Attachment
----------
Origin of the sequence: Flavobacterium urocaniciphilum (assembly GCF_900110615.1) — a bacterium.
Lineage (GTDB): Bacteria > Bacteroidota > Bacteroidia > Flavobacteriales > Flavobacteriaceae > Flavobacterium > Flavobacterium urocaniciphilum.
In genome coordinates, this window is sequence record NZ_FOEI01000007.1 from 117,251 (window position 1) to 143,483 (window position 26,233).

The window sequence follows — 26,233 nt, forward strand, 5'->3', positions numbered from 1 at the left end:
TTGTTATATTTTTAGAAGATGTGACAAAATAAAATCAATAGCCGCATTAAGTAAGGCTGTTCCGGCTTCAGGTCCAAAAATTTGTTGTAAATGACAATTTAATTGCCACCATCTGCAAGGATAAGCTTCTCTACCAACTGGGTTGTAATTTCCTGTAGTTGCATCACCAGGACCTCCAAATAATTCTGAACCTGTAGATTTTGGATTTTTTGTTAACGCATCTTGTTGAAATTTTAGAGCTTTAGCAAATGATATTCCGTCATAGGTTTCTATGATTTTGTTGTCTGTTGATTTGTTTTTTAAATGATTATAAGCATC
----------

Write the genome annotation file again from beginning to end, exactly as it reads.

Origin of the sequence: Flavobacterium urocaniciphilum (assembly GCF_900110615.1) — a bacterium.
Lineage (GTDB): Bacteria > Bacteroidota > Bacteroidia > Flavobacteriales > Flavobacteriaceae > Flavobacterium > Flavobacterium urocaniciphilum.
In genome coordinates, this window is sequence record NZ_FOEI01000007.1 from 117,251 (window position 1) to 143,483 (window position 26,233).

The window sequence follows — 26,233 nt, forward strand, 5'->3', positions numbered from 1 at the left end:
TTGTTATATTTTTAGAAGATGTGACAAAATAAAATCAATAGCCGCATTAAGTAAGGCTGTTCCGGCTTCAGGTCCAAAAATTTGTTGTAAATGACAATTTAATTGCCACCATCTGCAAGGATAAGCTTCTCTACCAACTGGGTTGTAATTTCCTGTAGTTGCATCACCAGGACCTCCAAATAATTCTGAACCTGTAGATTTTGGATTTTTTGTTAACGCATCTTGTTGAAATTTTAGAGCTTTAGCAAATGATATTCCGTCATAGGTTTCTATGATTTTGTTGTCTGTTGATTTGTTTTTTAAATGATTATAAGCATC